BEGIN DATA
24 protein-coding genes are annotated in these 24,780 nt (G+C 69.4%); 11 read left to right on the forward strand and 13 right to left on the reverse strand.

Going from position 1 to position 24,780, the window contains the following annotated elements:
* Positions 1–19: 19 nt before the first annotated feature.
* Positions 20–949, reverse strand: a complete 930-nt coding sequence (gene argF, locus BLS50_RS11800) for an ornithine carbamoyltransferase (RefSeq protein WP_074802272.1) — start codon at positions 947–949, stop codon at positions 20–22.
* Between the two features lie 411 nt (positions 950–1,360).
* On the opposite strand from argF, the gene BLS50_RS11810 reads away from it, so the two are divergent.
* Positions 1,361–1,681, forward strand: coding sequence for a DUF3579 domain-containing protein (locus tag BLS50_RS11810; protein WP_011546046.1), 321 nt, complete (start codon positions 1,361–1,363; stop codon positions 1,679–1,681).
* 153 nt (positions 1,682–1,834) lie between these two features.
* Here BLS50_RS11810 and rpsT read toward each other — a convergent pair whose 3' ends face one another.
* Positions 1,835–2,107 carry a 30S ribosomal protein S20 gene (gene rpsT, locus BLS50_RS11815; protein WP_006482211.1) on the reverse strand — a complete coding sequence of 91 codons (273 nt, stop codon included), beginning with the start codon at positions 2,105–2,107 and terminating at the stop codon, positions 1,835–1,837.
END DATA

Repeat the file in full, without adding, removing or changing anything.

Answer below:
24 protein-coding genes are annotated in these 24,780 nt (G+C 69.4%); 11 read left to right on the forward strand and 13 right to left on the reverse strand.

Going from position 1 to position 24,780, the window contains the following annotated elements:
* Positions 1–19: 19 nt before the first annotated feature.
* Positions 20–949, reverse strand: a complete 930-nt coding sequence (gene argF, locus BLS50_RS11800) for an ornithine carbamoyltransferase (RefSeq protein WP_074802272.1) — start codon at positions 947–949, stop codon at positions 20–22.
* Between the two features lie 411 nt (positions 950–1,360).
* On the opposite strand from argF, the gene BLS50_RS11810 reads away from it, so the two are divergent.
* Positions 1,361–1,681, forward strand: coding sequence for a DUF3579 domain-containing protein (locus tag BLS50_RS11810; protein WP_011546046.1), 321 nt, complete (start codon positions 1,361–1,363; stop codon positions 1,679–1,681).
* 153 nt (positions 1,682–1,834) lie between these two features.
* Here BLS50_RS11810 and rpsT read toward each other — a convergent pair whose 3' ends face one another.
* Positions 1,835–2,107 carry a 30S ribosomal protein S20 gene (gene rpsT, locus BLS50_RS11815; protein WP_006482211.1) on the reverse strand — a complete coding sequence of 91 codons (273 nt, stop codon included), beginning with the start codon at positions 2,105–2,107 and terminating at the stop codon, positions 1,835–1,837.